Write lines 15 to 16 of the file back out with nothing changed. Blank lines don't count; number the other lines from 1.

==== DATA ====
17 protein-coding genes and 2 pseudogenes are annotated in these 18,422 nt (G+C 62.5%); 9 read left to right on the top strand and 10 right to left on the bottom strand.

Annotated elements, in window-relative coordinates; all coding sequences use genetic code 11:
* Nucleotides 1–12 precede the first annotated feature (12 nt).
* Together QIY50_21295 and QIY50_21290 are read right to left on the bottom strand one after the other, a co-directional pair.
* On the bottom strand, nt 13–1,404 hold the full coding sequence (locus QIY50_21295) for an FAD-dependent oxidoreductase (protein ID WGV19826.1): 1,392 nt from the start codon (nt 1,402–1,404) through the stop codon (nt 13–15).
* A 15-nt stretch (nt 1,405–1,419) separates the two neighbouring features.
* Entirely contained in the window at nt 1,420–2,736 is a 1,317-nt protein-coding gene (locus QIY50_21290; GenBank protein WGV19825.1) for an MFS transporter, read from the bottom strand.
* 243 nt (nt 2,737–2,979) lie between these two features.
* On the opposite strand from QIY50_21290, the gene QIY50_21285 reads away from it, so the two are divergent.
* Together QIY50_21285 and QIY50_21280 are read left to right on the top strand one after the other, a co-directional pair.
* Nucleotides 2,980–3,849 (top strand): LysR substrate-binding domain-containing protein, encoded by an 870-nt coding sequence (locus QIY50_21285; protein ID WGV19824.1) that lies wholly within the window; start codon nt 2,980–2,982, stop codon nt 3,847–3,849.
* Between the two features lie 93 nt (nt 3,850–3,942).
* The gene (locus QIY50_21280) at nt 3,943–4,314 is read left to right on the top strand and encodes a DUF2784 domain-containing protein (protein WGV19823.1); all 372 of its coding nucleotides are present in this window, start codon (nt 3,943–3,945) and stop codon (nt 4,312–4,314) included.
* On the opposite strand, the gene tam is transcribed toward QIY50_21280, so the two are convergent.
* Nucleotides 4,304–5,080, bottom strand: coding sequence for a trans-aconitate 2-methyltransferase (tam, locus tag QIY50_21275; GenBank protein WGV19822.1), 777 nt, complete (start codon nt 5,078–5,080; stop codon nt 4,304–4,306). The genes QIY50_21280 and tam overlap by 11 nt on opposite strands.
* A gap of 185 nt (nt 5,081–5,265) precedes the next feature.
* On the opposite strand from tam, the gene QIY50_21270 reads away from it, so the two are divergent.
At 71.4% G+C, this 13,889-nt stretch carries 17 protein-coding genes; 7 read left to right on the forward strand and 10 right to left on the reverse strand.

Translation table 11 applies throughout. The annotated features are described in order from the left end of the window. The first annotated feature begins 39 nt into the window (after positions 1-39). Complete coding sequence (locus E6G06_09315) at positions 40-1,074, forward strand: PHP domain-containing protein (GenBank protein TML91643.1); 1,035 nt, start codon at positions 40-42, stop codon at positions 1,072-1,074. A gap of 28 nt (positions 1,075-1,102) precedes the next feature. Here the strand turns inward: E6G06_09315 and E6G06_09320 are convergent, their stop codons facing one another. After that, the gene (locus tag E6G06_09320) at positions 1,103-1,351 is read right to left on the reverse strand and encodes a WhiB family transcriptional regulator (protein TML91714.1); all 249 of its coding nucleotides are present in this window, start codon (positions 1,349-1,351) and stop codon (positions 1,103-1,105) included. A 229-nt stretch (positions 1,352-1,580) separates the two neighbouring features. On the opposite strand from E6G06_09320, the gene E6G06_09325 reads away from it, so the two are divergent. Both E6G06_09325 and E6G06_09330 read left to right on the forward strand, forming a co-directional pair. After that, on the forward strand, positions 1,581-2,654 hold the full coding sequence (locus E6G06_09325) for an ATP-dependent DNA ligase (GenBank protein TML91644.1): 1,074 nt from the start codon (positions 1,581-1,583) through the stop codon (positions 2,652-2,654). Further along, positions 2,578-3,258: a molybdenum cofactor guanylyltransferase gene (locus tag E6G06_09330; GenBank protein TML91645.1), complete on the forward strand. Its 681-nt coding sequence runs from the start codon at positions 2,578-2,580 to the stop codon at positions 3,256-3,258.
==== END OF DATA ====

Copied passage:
* Nucleotides 4,304–5,080, bottom strand: coding sequence for a trans-aconitate 2-methyltransferase (tam, locus tag QIY50_21275; GenBank protein WGV19822.1), 777 nt, complete (start codon nt 5,078–5,080; stop codon nt 4,304–4,306). The genes QIY50_21280 and tam overlap by 11 nt on opposite strands.
* A gap of 185 nt (nt 5,081–5,265) precedes the next feature.